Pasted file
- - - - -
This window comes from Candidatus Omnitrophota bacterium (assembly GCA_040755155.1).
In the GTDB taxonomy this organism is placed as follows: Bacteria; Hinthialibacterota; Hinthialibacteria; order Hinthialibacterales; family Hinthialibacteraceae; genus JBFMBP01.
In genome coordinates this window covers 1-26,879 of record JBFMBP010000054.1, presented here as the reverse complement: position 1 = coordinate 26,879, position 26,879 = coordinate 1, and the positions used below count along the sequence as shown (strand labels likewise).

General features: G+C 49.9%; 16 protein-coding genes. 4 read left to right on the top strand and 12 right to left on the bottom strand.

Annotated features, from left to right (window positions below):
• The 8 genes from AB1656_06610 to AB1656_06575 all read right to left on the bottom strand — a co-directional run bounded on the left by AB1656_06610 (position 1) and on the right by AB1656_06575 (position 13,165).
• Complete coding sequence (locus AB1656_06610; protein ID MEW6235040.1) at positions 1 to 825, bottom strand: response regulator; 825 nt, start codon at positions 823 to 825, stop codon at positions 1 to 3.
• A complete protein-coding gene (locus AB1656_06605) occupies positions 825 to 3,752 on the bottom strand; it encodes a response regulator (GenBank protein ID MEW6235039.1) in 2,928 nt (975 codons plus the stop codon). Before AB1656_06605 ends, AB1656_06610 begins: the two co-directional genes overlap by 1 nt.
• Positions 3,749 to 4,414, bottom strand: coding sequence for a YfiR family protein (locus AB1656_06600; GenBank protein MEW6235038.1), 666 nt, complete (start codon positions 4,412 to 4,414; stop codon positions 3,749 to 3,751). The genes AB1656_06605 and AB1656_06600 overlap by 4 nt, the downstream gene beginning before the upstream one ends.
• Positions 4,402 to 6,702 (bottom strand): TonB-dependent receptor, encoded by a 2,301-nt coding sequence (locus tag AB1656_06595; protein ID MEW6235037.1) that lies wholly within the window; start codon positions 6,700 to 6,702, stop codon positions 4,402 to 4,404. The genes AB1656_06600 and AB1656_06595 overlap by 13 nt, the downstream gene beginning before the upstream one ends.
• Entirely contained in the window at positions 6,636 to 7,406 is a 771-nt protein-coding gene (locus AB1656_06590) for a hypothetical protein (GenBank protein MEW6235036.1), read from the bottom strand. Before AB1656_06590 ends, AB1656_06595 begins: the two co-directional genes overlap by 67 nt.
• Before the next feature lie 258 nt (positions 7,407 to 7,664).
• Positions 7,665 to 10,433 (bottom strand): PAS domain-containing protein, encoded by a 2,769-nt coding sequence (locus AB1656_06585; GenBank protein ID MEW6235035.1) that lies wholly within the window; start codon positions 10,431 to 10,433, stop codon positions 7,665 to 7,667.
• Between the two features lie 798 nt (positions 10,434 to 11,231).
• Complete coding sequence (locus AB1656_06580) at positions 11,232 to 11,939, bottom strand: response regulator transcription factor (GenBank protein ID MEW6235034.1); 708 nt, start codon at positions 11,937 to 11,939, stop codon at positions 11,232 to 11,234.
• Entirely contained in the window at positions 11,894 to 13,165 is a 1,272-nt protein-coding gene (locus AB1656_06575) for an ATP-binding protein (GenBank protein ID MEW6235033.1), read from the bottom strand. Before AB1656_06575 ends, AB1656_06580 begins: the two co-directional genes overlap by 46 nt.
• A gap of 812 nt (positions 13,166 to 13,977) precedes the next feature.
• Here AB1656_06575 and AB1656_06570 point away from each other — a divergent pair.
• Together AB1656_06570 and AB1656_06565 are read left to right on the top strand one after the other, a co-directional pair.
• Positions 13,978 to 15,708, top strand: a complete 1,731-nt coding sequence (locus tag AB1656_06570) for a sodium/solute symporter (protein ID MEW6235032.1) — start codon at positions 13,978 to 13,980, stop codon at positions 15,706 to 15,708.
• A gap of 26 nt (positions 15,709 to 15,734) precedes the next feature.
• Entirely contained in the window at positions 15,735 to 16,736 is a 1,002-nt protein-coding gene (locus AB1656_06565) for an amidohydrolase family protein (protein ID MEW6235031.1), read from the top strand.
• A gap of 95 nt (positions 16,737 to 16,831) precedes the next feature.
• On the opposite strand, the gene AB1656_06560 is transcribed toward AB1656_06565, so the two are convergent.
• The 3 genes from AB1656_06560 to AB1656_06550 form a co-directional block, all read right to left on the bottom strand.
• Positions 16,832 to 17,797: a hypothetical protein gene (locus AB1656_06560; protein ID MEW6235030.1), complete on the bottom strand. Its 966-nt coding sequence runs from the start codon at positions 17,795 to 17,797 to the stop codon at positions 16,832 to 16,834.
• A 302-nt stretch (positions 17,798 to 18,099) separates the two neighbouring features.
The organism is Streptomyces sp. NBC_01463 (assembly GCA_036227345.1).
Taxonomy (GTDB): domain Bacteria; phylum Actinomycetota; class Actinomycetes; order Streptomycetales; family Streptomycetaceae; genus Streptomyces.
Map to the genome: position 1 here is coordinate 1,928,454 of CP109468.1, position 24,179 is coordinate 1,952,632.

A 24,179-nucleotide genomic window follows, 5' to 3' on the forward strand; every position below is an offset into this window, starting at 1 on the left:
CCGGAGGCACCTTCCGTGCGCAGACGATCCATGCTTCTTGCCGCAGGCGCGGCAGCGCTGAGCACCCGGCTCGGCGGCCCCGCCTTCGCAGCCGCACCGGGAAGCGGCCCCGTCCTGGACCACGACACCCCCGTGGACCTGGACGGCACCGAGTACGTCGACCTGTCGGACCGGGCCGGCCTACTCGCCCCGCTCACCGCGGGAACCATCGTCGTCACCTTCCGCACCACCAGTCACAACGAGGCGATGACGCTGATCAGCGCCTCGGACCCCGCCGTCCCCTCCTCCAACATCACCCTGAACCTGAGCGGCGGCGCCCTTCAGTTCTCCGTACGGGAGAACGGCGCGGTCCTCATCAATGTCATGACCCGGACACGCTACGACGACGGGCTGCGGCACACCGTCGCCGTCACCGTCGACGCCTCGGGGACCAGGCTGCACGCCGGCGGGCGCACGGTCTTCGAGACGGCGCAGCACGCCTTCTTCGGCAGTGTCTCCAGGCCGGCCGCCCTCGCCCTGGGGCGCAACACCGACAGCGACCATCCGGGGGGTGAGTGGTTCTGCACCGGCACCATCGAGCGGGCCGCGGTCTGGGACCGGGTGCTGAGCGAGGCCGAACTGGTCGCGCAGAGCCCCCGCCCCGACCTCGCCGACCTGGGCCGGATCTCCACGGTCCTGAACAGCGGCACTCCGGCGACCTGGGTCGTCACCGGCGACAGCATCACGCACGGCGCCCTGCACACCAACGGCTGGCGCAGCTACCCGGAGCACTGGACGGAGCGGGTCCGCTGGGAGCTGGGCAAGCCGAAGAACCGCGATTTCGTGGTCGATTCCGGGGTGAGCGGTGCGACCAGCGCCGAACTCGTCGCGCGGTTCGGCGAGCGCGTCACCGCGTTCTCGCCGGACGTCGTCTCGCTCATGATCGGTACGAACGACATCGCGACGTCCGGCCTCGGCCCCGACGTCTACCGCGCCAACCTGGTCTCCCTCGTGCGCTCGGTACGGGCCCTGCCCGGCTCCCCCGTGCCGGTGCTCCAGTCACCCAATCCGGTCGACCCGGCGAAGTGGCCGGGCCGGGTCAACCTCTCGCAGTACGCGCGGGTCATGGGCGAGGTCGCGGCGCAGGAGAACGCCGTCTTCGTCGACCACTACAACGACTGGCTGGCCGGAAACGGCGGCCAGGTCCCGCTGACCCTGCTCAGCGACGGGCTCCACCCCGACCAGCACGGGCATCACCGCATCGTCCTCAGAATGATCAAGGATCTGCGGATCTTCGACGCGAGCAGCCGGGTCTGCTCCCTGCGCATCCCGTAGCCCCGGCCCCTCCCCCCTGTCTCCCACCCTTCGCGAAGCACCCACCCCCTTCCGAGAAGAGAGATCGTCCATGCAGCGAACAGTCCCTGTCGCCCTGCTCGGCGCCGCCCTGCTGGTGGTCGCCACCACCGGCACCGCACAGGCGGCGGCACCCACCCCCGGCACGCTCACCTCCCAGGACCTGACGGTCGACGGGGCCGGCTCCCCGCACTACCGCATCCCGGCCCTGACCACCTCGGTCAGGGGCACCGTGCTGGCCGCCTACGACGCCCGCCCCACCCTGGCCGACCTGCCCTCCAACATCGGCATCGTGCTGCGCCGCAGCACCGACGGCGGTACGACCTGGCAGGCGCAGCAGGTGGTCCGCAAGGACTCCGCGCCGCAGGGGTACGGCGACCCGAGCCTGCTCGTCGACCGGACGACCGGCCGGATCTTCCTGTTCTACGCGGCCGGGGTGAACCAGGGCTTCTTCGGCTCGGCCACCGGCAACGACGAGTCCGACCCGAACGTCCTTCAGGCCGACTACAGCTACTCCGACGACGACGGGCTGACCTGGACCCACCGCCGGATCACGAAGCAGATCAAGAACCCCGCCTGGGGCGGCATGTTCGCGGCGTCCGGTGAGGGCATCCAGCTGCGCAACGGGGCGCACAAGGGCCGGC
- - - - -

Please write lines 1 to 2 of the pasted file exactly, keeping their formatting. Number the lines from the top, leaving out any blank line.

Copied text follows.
This window comes from Candidatus Omnitrophota bacterium (assembly GCA_040755155.1).
In the GTDB taxonomy this organism is placed as follows: Bacteria; Hinthialibacterota; Hinthialibacteria; order Hinthialibacterales; family Hinthialibacteraceae; genus JBFMBP01.